Our situation today is worse than it was a month ago and this is largely a product of our own making.
There was appalling fallout following the conflicting messages conveyed to the Americans by Prime Minister Ariel Sharon, Defense Minister Binyamin Ben-Eliezer, and Foreign Minister Shimon Peres during their parallel visits to Washington. That was magnified during US Vice President Dick Cheney’s visit to Israel, when our foreign minister openly argued with him, unashamedly defending Arafat’s position. Not surprisingly the Arabs, who have now learned how to present a united front against Israel, told the Americans that support for dismantling the Iraqi regime would not be forthcoming unless they were able to coerce the Israelis into making further unilateral concessions to the Palestinians.
Our decision to show strength by invading the Palestinian areas and refugee camps failed, because the key terrorists had time to flee and the army was pressured to withdraw before it could finish its work. The Palestinians had a field day and the incursions provided superb footage for the hostile international media, which once again portrayed Israel as a brutal military machine indiscriminately killing women and children. The international media sidelined Israeli victims of suicide bombers, describing them as inevitable victims of the “cycle of violence.”
The nihilistic Israeli media exacerbated the position by providing inordinate exposure to fringe groups like the rebellious reservists, demonizing the army and even publishing paid advertisements justifying terrorism.
The chaotic scenario was capped by Sharon making more unilateral concessions to the Palestinians.
Not surprisingly, the Palestinians felt that terrorism was paying off. Indeed, in a poll 85% of Palestinians supported ongoing suicide bombings and expressed opposition to a cease-fire, anticipating that Israelis were so demoralized that they would even welcome a capitulation by their government.
That, of course, is absurd. Until now the Israeli public has displayed remarkable fortitude, but in the continued absence of a credible policy, this will be unsustainable.
It is therefore now high time that Sharon assumes the mantle of the leader of a nation at war and sets aside all partisan political interests, including the obsession to maintain a national unity government at all costs. His coalition must agree to support the decisions of the government or resign.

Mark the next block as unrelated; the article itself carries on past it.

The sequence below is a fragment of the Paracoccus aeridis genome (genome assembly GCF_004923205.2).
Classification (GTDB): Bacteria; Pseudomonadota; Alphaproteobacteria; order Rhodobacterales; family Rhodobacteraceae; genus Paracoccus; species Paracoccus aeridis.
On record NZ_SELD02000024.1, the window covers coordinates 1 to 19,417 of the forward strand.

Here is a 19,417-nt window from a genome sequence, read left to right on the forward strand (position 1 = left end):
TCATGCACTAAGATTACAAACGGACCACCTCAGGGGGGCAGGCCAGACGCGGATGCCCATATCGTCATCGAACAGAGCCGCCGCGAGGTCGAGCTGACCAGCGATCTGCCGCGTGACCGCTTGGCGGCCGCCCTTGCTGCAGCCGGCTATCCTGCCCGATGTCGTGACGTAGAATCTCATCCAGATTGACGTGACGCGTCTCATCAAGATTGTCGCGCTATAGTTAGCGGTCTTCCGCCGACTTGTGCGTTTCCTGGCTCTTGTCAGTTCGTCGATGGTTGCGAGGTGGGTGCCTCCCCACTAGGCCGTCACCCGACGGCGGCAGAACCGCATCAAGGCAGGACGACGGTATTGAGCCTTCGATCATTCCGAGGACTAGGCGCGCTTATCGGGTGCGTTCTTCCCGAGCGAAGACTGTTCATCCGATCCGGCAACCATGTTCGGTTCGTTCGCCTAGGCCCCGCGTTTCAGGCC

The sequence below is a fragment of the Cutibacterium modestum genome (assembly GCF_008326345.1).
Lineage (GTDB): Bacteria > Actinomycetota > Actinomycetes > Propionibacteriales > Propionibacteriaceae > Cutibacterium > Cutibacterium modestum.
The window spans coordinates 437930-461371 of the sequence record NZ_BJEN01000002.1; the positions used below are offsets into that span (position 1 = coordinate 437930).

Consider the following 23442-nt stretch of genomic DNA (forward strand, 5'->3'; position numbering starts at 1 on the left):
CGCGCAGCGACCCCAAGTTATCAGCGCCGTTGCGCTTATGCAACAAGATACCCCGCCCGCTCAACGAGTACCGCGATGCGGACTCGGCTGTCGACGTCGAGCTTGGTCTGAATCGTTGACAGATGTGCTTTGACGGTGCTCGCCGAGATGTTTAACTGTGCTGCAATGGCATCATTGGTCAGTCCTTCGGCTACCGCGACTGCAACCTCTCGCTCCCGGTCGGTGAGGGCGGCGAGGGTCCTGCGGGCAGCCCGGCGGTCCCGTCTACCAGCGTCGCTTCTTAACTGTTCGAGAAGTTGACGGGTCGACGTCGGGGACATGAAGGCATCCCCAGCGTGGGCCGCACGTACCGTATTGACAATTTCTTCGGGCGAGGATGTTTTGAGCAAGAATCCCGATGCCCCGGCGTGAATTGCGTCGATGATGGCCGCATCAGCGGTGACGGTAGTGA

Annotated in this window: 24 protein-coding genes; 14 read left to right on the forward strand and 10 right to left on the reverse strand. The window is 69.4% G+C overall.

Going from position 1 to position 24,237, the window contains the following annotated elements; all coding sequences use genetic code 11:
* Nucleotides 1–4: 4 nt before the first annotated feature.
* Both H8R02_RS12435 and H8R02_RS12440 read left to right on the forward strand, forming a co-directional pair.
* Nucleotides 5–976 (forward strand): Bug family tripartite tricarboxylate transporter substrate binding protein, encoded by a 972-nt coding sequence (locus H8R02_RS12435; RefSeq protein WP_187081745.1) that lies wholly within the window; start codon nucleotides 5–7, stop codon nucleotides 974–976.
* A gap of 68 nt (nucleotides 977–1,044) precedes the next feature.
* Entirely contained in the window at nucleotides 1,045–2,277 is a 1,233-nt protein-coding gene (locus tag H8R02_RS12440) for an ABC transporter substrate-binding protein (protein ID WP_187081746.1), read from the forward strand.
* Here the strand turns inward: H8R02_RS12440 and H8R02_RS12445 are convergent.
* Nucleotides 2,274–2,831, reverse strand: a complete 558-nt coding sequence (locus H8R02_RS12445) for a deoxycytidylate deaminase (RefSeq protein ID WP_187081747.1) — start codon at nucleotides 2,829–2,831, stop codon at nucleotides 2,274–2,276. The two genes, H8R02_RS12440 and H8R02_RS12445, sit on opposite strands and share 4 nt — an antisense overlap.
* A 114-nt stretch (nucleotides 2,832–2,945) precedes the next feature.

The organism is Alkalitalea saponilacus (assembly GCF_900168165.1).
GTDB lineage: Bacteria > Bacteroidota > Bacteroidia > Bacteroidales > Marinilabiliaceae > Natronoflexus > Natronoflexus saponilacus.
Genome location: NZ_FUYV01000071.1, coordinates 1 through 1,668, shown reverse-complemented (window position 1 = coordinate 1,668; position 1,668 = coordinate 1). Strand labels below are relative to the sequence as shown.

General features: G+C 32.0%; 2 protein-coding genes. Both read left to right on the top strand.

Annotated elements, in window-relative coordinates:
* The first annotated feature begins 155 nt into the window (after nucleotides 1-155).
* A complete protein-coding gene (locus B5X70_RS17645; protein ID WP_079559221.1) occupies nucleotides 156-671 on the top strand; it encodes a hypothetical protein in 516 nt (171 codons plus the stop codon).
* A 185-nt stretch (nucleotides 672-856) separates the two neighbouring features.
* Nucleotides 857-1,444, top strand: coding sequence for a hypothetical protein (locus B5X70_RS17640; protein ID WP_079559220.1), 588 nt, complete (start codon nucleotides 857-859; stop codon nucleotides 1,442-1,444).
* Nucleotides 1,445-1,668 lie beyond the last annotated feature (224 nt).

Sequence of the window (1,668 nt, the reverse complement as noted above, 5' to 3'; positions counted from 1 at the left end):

Sharon must end the charade of treating the Palestinian Authority as a peace partner when its own affiliates openly take pride in accepting responsibility for terrorist outrages, including suicide bombings. Today there are no distinctions among Fatah, Hamas, and Islamic Jihad.
Our prime minister must also refute the mind-numbing cliche that the struggle against terrorism cannot be won by military means. That, too, is nonsense. In the absence of meaningful negotiations, the instigators of terrorism can only be apprehended or killed by military means. Likewise, the safe havens also can only be neutralized by military intervention.
SHARON must inform our American friends that we can no longer continue to sit with folded arms while our neighbors openly organize suicide missions from safe havens a few kilometers away and hold street celebrations whenever our children are blown up.
He should give notice to the international community that, if the cease-fire is not sustainable, Israel will be obliged to militarily dismantle the PA and the terrorist infrastructure.
This is not an issue of left- versus right-wing politics. The overwhelming majority of Israelis will support any government that speaks with one voice and determines what is best for Israel’s national interest, rather than making compromises based on factional interests or personal self-aggrandizement.
Today even many Israelis, who supported the dismantling of settlements as a price to pay for a comprehensive peace settlement, would support such an action because they realize that the Palestinian appetite now transcends any kind of reasonable compromise. Their objective is dismantling the Jewish state.
Unless Arafat undergoes a dramatic change of heart, only a swift and decisive military victory and temporary occupation will convince the more realistic Palestinians that the best they can achieve is to negotiate a basis for coexistence with us as separated entities. After having dismantled the terror infrastructure, if our minimum security needs can be guaranteed we could also consider a unilateral withdrawal to defensible borders. However, to do so now would be misread as a further erosion of our will to resist and would only encourage more terrorism.
Such a scenario is, of course, fraught with danger and could involve heavy casualties. It will outrage international public opinion and may even anger our American friends. But we should explain that our reluctance to take such steps in the past has emboldened Arafat to escalate terrorism to such a point where some Israelis are now even afraid to walk the streets or visit restaurants. We must explain that it is impossible for our civilians to continue being burnt offerings to crazed suicide bombers, even for the most worthy enterprise of bringing about the downfall of Saddam Hussein.
Sharon must set aside all other political considerations and move quickly and decisively to bring about a united government that will act with one voice. Failing that, let us have speedy elections and let the people of Israel decide.
The writer (firstname.lastname@example.org) is senior vice president of the World Jewish Congress.